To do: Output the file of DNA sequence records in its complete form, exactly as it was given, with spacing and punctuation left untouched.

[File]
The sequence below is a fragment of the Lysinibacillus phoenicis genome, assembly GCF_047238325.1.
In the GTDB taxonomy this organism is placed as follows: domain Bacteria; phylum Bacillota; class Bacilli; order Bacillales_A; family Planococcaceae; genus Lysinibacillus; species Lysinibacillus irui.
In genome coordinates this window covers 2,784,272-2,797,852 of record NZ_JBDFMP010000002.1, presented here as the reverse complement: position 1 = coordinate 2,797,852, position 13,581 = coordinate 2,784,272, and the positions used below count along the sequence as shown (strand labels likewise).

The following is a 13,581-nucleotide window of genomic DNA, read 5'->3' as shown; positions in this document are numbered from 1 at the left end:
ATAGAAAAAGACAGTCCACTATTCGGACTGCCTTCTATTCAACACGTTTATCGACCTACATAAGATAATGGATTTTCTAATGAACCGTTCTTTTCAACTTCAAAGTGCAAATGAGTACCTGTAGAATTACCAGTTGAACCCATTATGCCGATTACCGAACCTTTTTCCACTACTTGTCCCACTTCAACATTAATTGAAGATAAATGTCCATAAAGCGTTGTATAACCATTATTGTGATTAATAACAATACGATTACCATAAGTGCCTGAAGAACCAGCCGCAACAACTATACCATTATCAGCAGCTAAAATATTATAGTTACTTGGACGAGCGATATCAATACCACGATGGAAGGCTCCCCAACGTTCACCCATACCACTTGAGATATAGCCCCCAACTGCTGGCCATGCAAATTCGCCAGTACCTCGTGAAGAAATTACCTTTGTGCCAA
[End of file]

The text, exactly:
The sequence below is a fragment of the Lysinibacillus phoenicis genome, assembly GCF_047238325.1.
In the GTDB taxonomy this organism is placed as follows: domain Bacteria; phylum Bacillota; class Bacilli; order Bacillales_A; family Planococcaceae; genus Lysinibacillus; species Lysinibacillus irui.
In genome coordinates this window covers 2,784,272-2,797,852 of record NZ_JBDFMP010000002.1, presented here as the reverse complement: position 1 = coordinate 2,797,852, position 13,581 = coordinate 2,784,272, and the positions used below count along the sequence as shown (strand labels likewise).

The following is a 13,581-nucleotide window of genomic DNA, read 5'->3' as shown; positions in this document are numbered from 1 at the left end:
ATAGAAAAAGACAGTCCACTATTCGGACTGCCTTCTATTCAACACGTTTATCGACCTACATAAGATAATGGATTTTCTAATGAACCGTTCTTTTCAACTTCAAAGTGCAAATGAGTACCTGTAGAATTACCAGTTGAACCCATTATGCCGATTACCGAACCTTTTTCCACTACTTGTCCCACTTCAACATTAATTGAAGATAAATGTCCATAAAGCGTTGTATAACCATTATTGTGATTAATAACAATACGATTACCATAAGTGCCTGAAGAACCAGCCGCAACAACTATACCATTATCAGCAGCTAAAATATTATAGTTACTTGGACGAGCGATATCAATACCACGATGGAAGGCTCCCCAACGTTCACCCATACCACTTGAGATATAGCCCCCAACTGCTGGCCATGCAAATTCGCCAGTACCTCGTGAAGAAATTACCTTTGTGCCAA